15 year old Clare McAuley

What would your 15 old self think of your life if they could see you now?

The other day I was sorting through some old cards and letters I’ve received over the years. I stumbled across a letter I had written to myself when I 15. In very bossy language I commanded that the letter was only to be opened when I was 22.

Admittedly I was a rather unusual teenager. At first I thought this letter might be great to put on my blog. After re-reading my scribbles, I realised I’d forgotten in the last five years the content of this odd letter. It was whimsical, personal and in some places very strange. I could never put it online. The letter wears its heart on its sleeve, and I still feel my teenage self still deserves some privacy.

Amongst the dramatic statements I did give myself some good advice. I told myself to go for walks, go to the cricket and re-read Charles Dickens. In particular, I should read Our Mutual Friend by Charles Dickens.

In one place I tell my future self to stay friends with certain people. My choice of people was in places a little puzzling. The first three are still some of my closest friends. However later in the list I included someone who I’m sure at the time I really disliked. From memory she a bit of a bully. Dear 15 year old self, what was that all about?

Half way through the letter I write:

If there’s one thing I’ve learnt its don’t be a flattering fool – be honest with yourself. Always smile and think, why should little things ruin your day? Love people and don’t judge. Never think you know someone. Don’t classify humans.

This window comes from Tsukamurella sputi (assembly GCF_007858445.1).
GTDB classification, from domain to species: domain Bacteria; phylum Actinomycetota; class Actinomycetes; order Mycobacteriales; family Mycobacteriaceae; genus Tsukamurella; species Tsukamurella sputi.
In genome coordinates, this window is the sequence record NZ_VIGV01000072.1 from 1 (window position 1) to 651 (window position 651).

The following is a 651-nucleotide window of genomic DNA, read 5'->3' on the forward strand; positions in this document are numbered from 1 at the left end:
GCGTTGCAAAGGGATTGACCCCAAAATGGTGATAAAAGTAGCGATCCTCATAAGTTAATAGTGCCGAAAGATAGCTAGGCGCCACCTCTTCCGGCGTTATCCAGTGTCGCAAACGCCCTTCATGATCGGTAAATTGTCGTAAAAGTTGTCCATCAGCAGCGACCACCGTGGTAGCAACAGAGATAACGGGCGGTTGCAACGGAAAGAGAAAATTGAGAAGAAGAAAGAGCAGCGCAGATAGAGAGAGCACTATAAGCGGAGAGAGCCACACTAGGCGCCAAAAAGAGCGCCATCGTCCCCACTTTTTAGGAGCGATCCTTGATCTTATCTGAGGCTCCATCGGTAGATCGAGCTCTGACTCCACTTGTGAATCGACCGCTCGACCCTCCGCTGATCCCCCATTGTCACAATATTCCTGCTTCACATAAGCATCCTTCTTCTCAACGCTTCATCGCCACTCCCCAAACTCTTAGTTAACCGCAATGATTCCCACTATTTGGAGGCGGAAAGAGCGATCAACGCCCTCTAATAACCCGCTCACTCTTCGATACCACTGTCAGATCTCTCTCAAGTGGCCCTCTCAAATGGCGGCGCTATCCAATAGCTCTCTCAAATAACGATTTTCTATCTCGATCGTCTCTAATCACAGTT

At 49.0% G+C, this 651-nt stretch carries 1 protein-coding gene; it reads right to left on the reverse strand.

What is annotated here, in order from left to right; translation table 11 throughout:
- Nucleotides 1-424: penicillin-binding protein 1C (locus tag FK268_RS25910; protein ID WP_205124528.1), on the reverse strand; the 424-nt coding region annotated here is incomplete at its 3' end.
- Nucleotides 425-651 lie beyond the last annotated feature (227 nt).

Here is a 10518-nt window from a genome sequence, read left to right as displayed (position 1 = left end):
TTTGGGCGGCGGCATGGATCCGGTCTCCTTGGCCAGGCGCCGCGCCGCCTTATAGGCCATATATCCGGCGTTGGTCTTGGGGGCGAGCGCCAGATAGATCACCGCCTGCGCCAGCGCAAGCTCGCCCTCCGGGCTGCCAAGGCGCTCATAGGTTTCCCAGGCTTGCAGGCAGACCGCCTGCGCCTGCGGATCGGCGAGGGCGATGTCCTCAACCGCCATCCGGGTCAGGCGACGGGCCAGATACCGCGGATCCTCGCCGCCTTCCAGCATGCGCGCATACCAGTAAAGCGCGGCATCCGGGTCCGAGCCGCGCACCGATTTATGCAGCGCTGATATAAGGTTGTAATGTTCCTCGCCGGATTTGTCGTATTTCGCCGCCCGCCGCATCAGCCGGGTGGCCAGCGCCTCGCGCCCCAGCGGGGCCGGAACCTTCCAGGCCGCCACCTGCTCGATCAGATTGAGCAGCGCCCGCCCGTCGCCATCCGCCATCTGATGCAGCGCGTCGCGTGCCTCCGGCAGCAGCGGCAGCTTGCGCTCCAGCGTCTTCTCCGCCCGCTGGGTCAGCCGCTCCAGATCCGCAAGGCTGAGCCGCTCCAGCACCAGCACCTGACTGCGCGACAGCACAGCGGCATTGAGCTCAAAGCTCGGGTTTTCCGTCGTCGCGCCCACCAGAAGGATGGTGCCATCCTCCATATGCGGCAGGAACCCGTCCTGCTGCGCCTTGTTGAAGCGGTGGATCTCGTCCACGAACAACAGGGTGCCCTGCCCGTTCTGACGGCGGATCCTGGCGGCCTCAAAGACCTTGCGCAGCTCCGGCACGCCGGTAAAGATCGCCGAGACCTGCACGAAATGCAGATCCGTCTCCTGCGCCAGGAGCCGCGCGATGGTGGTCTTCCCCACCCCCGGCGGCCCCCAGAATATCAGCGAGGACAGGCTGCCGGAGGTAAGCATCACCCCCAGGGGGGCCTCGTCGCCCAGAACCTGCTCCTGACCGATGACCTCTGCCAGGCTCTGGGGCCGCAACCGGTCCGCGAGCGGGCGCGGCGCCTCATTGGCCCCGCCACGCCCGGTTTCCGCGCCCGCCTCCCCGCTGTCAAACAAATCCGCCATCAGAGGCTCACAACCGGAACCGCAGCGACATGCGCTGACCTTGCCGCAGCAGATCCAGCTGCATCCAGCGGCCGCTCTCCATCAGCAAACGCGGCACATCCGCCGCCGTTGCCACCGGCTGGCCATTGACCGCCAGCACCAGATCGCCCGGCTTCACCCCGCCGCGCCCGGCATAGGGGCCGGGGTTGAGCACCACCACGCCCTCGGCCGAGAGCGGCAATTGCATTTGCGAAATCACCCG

Don’t grow out of the Narnia series.

Good advice there Miss 15 year old Clare McAuley.

At the end I demand a return letter. So here’s a little of what I’d say.

Dear 15 year old me,

I like the advice you gave me. Sometimes even you have a sensible streak. Try and listen to it.

Never be afraid. Don’t be afraid if I guy doesn’t like you – they are never worth your tears. Don’t be afraid of bullies – they still exist after school, just appearing in all sorts of disguises. Don’t be afraid to admit you’re wrong or to ask questions. Don’t be afraid to do the things your love, even if they are horribly uncool. You’ll love murder mysteries, reading anything from tge 19th century, cooking cheesecakes, dancing in pubs, playing tetris and singing anything from a musical. The sooner you face up to this the better.

You’ll even love teaching. I know – bit of a shock that one. Life is surprising and when you say yes to the adventure wonderful things can happen. (Yep you’re still full of dramatic statements.)

And I absolutely agree that you should never grow out of the Narnia series.



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